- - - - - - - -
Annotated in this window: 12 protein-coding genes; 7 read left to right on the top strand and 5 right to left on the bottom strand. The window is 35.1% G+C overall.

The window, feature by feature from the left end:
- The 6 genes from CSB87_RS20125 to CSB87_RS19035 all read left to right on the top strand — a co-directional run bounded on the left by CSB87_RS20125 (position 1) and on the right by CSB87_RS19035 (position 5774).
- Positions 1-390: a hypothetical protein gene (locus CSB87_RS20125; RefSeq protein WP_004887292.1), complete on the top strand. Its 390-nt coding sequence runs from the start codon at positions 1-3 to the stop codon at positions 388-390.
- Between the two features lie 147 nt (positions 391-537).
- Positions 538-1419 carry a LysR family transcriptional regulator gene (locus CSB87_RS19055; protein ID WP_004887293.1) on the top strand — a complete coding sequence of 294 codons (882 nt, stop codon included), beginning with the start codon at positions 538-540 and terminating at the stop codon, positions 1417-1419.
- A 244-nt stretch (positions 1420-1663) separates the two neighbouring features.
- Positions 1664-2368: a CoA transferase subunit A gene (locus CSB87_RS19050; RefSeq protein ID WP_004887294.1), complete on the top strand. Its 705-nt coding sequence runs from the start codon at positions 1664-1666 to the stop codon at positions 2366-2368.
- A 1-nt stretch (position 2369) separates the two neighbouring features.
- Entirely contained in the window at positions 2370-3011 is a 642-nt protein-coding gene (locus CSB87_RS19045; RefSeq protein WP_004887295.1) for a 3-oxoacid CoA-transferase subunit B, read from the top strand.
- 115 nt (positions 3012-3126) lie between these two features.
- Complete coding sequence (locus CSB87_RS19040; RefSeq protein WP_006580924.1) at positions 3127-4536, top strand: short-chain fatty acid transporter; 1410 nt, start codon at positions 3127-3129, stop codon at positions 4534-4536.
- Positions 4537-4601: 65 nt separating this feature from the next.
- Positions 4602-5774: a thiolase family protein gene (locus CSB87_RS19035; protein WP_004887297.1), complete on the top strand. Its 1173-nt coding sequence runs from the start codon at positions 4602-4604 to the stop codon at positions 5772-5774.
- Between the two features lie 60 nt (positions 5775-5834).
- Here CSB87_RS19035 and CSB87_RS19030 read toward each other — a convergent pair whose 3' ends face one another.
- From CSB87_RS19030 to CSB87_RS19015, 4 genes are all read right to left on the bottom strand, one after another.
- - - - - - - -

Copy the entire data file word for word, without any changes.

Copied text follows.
Annotated in this window: 12 protein-coding genes; 7 read left to right on the top strand and 5 right to left on the bottom strand. The window is 35.1% G+C overall.

The window, feature by feature from the left end:
- The 6 genes from CSB87_RS20125 to CSB87_RS19035 all read left to right on the top strand — a co-directional run bounded on the left by CSB87_RS20125 (position 1) and on the right by CSB87_RS19035 (position 5774).
- Positions 1-390: a hypothetical protein gene (locus CSB87_RS20125; RefSeq protein WP_004887292.1), complete on the top strand. Its 390-nt coding sequence runs from the start codon at positions 1-3 to the stop codon at positions 388-390.
- Between the two features lie 147 nt (positions 391-537).
- Positions 538-1419 carry a LysR family transcriptional regulator gene (locus CSB87_RS19055; protein ID WP_004887293.1) on the top strand — a complete coding sequence of 294 codons (882 nt, stop codon included), beginning with the start codon at positions 538-540 and terminating at the stop codon, positions 1417-1419.
- A 244-nt stretch (positions 1420-1663) separates the two neighbouring features.
- Positions 1664-2368: a CoA transferase subunit A gene (locus CSB87_RS19050; RefSeq protein ID WP_004887294.1), complete on the top strand. Its 705-nt coding sequence runs from the start codon at positions 1664-1666 to the stop codon at positions 2366-2368.
- A 1-nt stretch (position 2369) separates the two neighbouring features.
- Entirely contained in the window at positions 2370-3011 is a 642-nt protein-coding gene (locus CSB87_RS19045; RefSeq protein WP_004887295.1) for a 3-oxoacid CoA-transferase subunit B, read from the top strand.
- 115 nt (positions 3012-3126) lie between these two features.
- Complete coding sequence (locus CSB87_RS19040; RefSeq protein WP_006580924.1) at positions 3127-4536, top strand: short-chain fatty acid transporter; 1410 nt, start codon at positions 3127-3129, stop codon at positions 4534-4536.
- Positions 4537-4601: 65 nt separating this feature from the next.
- Positions 4602-5774: a thiolase family protein gene (locus CSB87_RS19035; protein WP_004887297.1), complete on the top strand. Its 1173-nt coding sequence runs from the start codon at positions 4602-4604 to the stop codon at positions 5772-5774.
- Between the two features lie 60 nt (positions 5775-5834).
- Here CSB87_RS19035 and CSB87_RS19030 read toward each other — a convergent pair whose 3' ends face one another.
- From CSB87_RS19030 to CSB87_RS19015, 4 genes are all read right to left on the bottom strand, one after another.